Pope Eugene III, with preaching from the influential Bernard of Clairvaux, called for a new crusade to reinforce the Christian states in the Holy Land. Led by King Louis VII of France and Emperor Conrad III of Germany, the crusade faced organizational and logistical challenges from the start. 

Both monarchs chose different routes to the Holy Land, and their forces suffered significant losses through Anatolia due to harsh terrain, poor planning, and Turkish attacks. 

The crusade culminated in a disjointed and unsuccessful siege of Damascus in 1148, which not only failed but also weakened Christian-Muslim alliances and ultimately led to increased Muslim unity under leaders like Nur ad-Din and later Saladin, setting the stage for further conflicts in the region.

The Third Crusade, also known as the King’s Crusade, was launched in 1189 and was a response to the capture of Jerusalem in 1187 by the Muslim leader Saladin. 

It was led by three of Europe’s most powerful monarchs: Frederick I Barbarossa of the Holy Roman Empire, Philip II Augustus of France, and Richard I the Lionheart of England. The crusade saw varied success: Frederick drowned en route, causing a significant portion of his army to disband. At the same time, Philip and Richard managed to capture the important city of Acre after a prolonged siege. 

Despite their success at Acre, the crusade failed to recapture Jerusalem. However, Richard negotiated a treaty with the great Muslim general Saladin that allowed unarmed Christian pilgrims to visit the city, maintaining a fragile peace in the Holy Land. 

The Fourth Crusade, launched in 1202, completely deviated from its religious objectives, culminating in the sacking of Constantinople, a Christian city, rather than targeting the Muslim-held Holy Land.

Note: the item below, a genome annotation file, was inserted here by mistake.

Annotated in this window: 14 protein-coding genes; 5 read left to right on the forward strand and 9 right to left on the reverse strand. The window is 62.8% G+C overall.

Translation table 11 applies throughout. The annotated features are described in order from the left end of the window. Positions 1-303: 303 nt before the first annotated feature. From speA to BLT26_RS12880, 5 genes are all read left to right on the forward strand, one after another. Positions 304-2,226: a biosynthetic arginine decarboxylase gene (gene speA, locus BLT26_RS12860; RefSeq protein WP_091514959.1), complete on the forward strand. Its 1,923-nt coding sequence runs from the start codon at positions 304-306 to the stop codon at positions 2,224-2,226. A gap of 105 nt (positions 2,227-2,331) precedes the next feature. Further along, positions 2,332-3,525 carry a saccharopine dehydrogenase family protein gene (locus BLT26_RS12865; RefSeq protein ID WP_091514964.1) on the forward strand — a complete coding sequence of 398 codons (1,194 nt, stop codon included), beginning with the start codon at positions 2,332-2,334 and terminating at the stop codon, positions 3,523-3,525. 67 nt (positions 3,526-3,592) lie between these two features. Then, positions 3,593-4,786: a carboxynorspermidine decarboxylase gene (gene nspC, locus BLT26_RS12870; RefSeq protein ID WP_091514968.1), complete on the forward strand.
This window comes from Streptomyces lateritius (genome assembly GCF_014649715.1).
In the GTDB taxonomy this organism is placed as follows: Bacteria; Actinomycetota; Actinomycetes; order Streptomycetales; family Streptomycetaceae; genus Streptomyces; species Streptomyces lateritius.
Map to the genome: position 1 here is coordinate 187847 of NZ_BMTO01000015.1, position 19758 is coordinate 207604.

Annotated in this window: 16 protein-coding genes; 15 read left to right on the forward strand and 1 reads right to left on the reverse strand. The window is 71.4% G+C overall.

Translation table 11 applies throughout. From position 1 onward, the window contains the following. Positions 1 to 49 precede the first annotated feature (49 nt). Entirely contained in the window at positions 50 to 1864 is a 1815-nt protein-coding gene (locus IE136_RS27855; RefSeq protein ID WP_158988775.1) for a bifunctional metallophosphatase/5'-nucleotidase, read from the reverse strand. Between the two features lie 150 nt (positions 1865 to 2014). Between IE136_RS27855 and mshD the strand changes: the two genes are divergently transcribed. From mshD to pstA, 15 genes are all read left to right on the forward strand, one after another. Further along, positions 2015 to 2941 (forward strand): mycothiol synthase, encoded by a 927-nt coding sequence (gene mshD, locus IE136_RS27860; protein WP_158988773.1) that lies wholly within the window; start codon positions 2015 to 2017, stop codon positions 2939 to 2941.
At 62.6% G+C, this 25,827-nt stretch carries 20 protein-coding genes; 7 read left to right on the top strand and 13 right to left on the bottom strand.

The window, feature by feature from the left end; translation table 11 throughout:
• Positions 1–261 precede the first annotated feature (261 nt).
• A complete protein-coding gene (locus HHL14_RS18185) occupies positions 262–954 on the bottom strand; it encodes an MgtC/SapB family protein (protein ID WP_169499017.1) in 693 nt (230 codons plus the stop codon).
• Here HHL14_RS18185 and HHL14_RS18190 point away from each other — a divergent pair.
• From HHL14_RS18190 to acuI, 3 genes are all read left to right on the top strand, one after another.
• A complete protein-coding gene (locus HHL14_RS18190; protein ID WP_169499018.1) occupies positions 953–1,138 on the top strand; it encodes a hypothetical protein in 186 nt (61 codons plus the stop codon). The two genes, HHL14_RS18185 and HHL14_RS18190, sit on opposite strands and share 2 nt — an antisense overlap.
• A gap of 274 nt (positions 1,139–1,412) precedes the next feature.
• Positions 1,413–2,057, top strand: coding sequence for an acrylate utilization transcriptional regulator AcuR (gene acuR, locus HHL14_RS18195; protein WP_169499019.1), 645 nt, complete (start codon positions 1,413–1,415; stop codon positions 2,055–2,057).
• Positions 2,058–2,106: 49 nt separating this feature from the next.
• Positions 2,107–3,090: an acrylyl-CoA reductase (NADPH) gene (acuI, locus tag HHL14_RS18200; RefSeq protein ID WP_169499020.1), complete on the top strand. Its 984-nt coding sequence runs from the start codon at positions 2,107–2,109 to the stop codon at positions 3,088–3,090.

Initiated by Pope Innocent III to reclaim Jerusalem, the crusade was diverted due to a complex series of financial and political entanglements with the Venetians, who provided naval transport. Under the leadership of Enrico Dandolo, the Doge of Venice, the Crusaders became involved in local Byzantine conflicts, leading to the siege and eventual sack of Constantinople in 1204. 

This event drastically weakened the Byzantine Empire, leading to the establishment of the Latin Empire in its place, and significantly altered the course of Christian and Byzantine history, deepening the rift between the Eastern Orthodox and Roman Catholic Churches.

The Fifth Crusade, launched in 1217, primarily focused on Egypt as the new strategic target to secure the Holy Land and was marked by some initial success but ultimate failure. 

Pope Honorius III orchestrated this crusade, emphasizing that controlling Egypt would be a pivotal step towards regaining Jerusalem. The Crusaders, under the leadership of figures like King Andrew II of Hungary and Duke Leopold VI of Austria, managed to capture the well-fortified city of Damietta in 1219 with little resistance, owing to the Nile’s flooding, which hindered Muslim defenses. 

However, internal disagreements and delays compromised their position, allowing the Muslim forces under the command of Al-Kamil, the Sultan of Egypt, to regroup. In 1221, the Crusaders advanced towards Cairo but were trapped by the Nile’s receding floodwaters, leading to their ultimate surrender.

The Sixth Crusade which began in1228, led by Holy Roman Emperor Frederick II, stands out for its diplomatic rather than military approach to securing control over Jerusalem. Frederick embarked on the crusade despite excommunication by Pope Gregory IX due to disputes over his failure to participate in previous crusades.